The other web documentary producer who discussed impact was Elisabetta Tola. Her project Seedversity tries to answer the question of whether the world will be able to feed everybody in 20 years, when the world population is expected to be around 9 billion.
A group of journalists, including Tola, explored countries such as Senegal, Ethiopia, Iran, France and Italy to interview farmers and agronomists who are reverting back to local varieties of seeds or selecting new varieties that are more productive.
The project gathered lots of video footage and data that was assembled on the web and in audio form. When the audio was broadcast on radio stations, listeners responded very actively.
“It was very difficult to measure impact, but we have seen this issue is very poorly researched. We were invited to a couple of national exhibitions on food and many researchers wanted to know more and asked us to be more involved in discussions and projects, ” explained Lota.
Other projects like Rebuilding Haiti, which deals with the reconstruction of the country after the earthquake in 2010, aimed to give readers a factual perspective, but then decided to reveal the possible outcomes of the reconstruction through fictional elements.
Freelance photographer Pierre Morel stressed the importance of a good communications strategy, which includes contacting NGOs and relevant organisations that will allow more viewers to see the publication.
“Give it a second life: it is important to re-use the content, publishing it in a newspaper, participating in awards and competitions to make the project popular,” said Morel.
“With projects like this one you need to keep on tweeting regularly. Also, reach global audiences by translating it into English. In case of news, your story should go again on the top, ” he added.
With projects like Follow the money 2, a visual game that tried to give the Italian reader a choice on how to use public funds, journalists collaborated with policy-makers.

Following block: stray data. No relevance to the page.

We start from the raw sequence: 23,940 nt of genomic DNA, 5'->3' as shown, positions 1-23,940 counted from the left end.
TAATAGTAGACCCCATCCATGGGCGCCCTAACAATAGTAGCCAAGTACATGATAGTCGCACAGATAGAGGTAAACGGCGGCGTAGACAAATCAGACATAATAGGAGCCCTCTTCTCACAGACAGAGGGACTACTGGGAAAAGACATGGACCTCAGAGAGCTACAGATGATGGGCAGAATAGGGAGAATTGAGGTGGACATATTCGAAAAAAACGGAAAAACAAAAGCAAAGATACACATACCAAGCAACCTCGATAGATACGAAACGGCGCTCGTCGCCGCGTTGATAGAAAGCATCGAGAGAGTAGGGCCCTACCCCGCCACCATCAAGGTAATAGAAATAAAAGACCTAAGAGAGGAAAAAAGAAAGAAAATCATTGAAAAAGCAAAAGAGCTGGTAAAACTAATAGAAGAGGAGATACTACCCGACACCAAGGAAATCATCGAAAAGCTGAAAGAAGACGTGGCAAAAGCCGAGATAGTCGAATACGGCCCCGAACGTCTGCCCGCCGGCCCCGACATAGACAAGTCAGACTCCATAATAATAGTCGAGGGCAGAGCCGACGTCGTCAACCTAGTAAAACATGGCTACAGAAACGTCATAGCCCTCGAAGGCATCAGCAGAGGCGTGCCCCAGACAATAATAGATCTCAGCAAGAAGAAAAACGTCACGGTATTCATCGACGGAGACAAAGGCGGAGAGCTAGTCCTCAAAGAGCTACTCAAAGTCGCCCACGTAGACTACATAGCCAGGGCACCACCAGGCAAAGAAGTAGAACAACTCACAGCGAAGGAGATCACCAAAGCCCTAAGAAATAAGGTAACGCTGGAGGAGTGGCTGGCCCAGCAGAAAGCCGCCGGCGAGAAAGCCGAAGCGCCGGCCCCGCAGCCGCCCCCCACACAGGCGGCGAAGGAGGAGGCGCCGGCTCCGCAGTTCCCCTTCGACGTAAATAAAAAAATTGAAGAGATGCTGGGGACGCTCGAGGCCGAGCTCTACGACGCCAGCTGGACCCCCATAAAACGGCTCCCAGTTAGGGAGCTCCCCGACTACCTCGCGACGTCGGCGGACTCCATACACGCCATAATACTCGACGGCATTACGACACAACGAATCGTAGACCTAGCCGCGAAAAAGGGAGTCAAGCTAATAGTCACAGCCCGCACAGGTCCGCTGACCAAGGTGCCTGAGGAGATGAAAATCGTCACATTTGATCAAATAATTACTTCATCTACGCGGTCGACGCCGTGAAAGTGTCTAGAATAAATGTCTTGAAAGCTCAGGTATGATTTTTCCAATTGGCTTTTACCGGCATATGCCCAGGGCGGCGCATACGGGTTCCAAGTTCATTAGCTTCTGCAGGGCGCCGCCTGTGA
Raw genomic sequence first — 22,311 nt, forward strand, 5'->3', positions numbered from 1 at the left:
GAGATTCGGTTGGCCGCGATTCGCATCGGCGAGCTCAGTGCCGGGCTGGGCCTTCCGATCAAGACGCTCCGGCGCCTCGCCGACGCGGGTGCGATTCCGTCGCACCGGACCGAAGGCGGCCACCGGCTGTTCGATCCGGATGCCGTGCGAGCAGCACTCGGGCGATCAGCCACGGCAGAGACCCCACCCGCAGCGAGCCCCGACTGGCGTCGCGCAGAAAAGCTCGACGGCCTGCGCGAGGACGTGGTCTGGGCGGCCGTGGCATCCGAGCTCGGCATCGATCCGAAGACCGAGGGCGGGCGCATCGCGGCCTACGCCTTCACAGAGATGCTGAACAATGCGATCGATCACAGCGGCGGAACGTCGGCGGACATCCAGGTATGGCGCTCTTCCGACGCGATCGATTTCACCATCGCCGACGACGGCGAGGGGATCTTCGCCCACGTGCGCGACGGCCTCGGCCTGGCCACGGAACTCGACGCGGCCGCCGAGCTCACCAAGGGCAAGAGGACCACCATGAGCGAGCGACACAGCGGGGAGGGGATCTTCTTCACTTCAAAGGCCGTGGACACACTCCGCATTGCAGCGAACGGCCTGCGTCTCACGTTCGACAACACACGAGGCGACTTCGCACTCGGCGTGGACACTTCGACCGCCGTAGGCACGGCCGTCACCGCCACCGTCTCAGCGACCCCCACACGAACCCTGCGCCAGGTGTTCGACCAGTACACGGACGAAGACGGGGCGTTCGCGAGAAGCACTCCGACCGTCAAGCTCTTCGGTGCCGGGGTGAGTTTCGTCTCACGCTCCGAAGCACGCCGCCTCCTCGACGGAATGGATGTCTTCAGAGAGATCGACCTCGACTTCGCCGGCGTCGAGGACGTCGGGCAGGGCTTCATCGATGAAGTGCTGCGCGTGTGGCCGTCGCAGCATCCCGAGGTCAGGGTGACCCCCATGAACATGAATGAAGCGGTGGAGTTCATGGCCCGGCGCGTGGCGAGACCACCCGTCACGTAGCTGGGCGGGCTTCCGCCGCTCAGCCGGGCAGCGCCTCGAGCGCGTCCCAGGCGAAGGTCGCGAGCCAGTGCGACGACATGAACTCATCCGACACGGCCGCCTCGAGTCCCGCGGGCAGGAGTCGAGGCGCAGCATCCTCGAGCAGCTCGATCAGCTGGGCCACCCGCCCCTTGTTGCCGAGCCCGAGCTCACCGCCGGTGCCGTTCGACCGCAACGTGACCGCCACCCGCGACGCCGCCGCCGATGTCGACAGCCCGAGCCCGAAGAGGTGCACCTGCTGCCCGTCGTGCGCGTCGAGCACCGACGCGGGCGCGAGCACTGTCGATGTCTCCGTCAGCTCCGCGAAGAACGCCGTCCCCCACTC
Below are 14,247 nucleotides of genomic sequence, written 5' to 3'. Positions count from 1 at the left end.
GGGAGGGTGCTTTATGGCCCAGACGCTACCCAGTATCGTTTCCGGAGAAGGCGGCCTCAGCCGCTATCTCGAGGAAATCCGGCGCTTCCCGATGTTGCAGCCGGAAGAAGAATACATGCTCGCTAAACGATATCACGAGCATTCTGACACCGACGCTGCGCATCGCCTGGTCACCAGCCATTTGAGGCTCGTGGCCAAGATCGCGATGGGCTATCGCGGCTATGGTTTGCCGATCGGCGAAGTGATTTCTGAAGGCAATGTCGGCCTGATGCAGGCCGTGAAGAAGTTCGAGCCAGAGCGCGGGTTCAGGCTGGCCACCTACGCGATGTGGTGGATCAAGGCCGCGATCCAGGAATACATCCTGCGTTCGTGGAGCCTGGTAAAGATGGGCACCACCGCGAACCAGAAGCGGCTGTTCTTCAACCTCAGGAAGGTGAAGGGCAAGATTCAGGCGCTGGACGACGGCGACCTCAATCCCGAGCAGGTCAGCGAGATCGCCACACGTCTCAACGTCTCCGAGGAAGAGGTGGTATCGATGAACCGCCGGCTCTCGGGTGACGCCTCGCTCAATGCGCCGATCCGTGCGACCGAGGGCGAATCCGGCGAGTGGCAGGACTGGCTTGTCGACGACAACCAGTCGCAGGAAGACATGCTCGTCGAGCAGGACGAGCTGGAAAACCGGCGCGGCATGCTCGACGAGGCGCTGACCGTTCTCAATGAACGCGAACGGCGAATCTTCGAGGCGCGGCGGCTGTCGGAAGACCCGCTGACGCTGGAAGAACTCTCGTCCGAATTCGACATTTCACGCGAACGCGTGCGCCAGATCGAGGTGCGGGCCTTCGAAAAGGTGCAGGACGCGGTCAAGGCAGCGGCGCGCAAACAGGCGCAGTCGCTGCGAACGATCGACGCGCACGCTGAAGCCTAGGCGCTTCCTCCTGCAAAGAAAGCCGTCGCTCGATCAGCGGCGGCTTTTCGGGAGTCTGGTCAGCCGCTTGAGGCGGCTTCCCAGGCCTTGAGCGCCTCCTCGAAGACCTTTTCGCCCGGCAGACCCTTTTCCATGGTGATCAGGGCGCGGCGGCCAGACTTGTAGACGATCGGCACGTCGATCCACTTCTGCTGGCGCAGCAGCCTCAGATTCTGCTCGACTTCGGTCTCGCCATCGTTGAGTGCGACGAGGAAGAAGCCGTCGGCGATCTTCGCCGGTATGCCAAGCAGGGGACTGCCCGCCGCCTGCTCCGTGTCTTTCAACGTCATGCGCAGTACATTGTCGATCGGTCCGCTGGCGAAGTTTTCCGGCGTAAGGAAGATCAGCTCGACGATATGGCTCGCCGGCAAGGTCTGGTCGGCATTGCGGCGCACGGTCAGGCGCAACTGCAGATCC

10,000 people completed the visualisation and the results were brought to the Italian Ministry of Foreign Affairs, which was interested in reading about real people with real stories.
According to Emanuele Bompan, a journalist who worked on the project, in measuring impact the number of views is less important than the level of engagement. “When we measure impact, we need to focus on the quality of the impact, rather than the quantity. It is important to keep the project alive,” he also said.
Stijn Debrouwen, an analytics expert, believes communication strategies are indeed the real problem of journalists: “they just present the truth, asking them to start thinking how that impacts readership is sort of sacrilegious. Suddenly you ask the journalist to take a stance: to put forward a vision of how their stories can make a change.”
But with some stories, impact cannot be achieved automatically. In this respect, Debrouwen mentions the environmental journalism niche in which so many journalists produce stories about disasters and global warming, but many pieces end up not having any particular impact.
“It needs a concerted effort that brings impact. Measuring impact is not impossible. There are problems with this, with engagement in social media, but it does provide a general overview,” Debrouwen concluded.
The discussion ended on a positive note, stressing that intelligent journalism includes impact that is developed over time.